This breakfast is GREAT except for the coffee
which is so bad I almost think someone is playing a weird joke
but is more probably a Greek preparer-of-morning-drink’s attempt at American filter coffee
without ever having tasted it
or talked to anyone who has.
The woman working the dining operation just caught me watching her bring Yaya a bowl of something brown, and she held it aloft and said to me “Sweet?” and I said “Okay!”
because what am I doing out here except saying yes to things I don’t understand
and she brought me a matching bowl and, setting it down, said, “Halvah”
which both pleased and dismayed me because I love halvah but definitely can’t eat eight ounces of it…
…and now I realize it’s not remotely a crumbly, flaky brick of ground sesame and honey
but some kind of semolina porridge
with cinnamon on top.
This is one of the things I find interesting in traveling and tasting the world in a linguistically anarchic way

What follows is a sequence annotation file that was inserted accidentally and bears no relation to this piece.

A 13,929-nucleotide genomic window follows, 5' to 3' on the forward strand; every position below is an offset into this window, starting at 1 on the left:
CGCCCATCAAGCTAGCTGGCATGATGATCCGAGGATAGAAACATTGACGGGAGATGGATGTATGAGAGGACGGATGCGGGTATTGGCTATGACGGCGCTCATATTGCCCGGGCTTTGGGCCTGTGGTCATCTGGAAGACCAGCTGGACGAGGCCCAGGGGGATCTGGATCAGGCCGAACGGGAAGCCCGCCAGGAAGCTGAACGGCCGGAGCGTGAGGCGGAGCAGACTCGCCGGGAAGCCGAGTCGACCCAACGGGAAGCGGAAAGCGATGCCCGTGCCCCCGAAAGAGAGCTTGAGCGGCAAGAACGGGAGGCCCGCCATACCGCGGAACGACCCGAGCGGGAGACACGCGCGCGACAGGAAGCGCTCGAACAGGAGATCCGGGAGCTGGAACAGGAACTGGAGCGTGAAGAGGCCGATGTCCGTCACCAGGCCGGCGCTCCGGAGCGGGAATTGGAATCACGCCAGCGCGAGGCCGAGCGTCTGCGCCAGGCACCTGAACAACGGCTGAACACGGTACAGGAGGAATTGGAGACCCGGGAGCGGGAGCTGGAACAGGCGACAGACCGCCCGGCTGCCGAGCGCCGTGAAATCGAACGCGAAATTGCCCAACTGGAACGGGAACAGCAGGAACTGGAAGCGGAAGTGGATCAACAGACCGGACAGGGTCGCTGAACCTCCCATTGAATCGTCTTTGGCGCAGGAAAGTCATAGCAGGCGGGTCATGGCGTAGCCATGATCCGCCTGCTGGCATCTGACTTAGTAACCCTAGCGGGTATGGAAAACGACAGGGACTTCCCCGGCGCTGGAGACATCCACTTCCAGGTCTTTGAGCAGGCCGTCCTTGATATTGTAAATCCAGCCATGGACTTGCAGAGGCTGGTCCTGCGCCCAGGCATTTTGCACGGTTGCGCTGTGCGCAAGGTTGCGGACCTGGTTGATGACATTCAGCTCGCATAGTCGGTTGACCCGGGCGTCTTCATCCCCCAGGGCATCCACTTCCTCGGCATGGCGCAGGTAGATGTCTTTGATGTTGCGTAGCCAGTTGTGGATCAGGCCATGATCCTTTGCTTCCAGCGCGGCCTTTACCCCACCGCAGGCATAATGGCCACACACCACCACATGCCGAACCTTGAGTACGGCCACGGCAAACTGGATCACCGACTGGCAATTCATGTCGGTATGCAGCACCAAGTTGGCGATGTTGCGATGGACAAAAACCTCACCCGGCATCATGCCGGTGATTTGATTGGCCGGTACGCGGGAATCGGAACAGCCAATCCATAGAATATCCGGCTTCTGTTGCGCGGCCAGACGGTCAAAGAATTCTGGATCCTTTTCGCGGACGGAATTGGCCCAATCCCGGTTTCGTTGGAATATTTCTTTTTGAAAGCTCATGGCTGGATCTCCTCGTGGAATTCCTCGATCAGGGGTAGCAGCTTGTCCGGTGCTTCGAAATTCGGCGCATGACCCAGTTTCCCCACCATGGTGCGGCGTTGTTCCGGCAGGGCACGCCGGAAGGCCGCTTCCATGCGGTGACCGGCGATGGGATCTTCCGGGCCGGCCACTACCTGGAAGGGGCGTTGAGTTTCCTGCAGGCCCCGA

that there are certain words I — we? — understand as evocative of a specific food item, and then you — we? — I — you — get to somewhere far away from where you started and find and ask for a food called by that word and what comes is something totally different, and at first you’re like “WTF this place has got it all wrong,” and then you come to understand that the *actual* word means something pertaining not to the product but to the process
or the texture
or the original ingredient
or some unknowable thing else that is broadly interpretable
and that you just happen to have come to expect this one certain version of
simply because it is the version that took hold in your particular sociocosm of origin.
“halvah” must at its roots mean something much less specific.